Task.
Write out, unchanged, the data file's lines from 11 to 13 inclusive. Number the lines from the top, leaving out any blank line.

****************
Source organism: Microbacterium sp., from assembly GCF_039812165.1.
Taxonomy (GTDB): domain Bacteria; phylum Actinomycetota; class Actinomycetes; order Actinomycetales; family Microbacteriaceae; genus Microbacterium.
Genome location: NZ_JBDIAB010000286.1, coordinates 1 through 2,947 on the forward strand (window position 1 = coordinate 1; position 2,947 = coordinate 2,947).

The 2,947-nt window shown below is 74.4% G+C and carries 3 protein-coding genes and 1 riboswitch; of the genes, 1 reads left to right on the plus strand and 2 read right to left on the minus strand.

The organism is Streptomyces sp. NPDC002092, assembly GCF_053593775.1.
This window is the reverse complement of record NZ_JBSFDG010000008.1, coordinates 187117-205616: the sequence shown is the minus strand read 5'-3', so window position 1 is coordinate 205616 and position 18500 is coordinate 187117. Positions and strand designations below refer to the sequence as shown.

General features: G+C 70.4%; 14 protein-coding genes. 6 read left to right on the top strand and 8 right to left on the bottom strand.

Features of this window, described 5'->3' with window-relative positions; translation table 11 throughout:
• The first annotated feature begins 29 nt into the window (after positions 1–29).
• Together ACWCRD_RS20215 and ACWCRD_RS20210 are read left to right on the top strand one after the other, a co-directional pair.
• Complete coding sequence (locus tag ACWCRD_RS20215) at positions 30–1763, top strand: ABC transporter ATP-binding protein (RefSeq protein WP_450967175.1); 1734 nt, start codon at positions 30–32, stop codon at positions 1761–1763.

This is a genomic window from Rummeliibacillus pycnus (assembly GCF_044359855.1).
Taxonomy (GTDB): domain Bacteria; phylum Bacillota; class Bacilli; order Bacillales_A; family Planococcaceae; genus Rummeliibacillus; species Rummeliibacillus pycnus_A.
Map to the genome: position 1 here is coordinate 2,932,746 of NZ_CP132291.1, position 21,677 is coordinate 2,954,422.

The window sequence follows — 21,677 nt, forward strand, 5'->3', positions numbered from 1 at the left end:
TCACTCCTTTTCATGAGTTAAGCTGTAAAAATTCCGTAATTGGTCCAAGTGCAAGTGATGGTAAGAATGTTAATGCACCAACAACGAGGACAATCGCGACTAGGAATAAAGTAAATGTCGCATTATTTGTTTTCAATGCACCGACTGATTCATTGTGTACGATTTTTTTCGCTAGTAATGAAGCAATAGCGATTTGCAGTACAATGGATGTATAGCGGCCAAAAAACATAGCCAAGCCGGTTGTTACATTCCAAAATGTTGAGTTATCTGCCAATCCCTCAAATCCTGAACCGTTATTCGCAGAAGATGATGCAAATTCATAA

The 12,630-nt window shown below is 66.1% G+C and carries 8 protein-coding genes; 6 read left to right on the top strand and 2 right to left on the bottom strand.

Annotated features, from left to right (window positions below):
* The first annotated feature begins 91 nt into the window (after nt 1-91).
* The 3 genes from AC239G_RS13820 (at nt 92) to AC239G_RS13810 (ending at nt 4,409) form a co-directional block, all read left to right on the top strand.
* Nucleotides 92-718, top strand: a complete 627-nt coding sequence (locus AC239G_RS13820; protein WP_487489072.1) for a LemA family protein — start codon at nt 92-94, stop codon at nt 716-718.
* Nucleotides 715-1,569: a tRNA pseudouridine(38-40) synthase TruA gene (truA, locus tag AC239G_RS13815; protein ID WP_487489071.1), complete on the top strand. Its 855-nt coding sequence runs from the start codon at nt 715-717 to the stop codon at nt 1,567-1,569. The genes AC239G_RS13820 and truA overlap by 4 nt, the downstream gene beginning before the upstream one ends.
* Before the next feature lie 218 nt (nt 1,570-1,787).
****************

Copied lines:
• Complete coding sequence (locus tag ACWCRD_RS20215) at positions 30–1763, top strand: ABC transporter ATP-binding protein (RefSeq protein WP_450967175.1); 1734 nt, start codon at positions 30–32, stop codon at positions 1761–1763.

This is a genomic window from Rummeliibacillus pycnus (assembly GCF_044359855.1).
Taxonomy (GTDB): domain Bacteria; phylum Bacillota; class Bacilli; order Bacillales_A; family Planococcaceae; genus Rummeliibacillus; species Rummeliibacillus pycnus_A.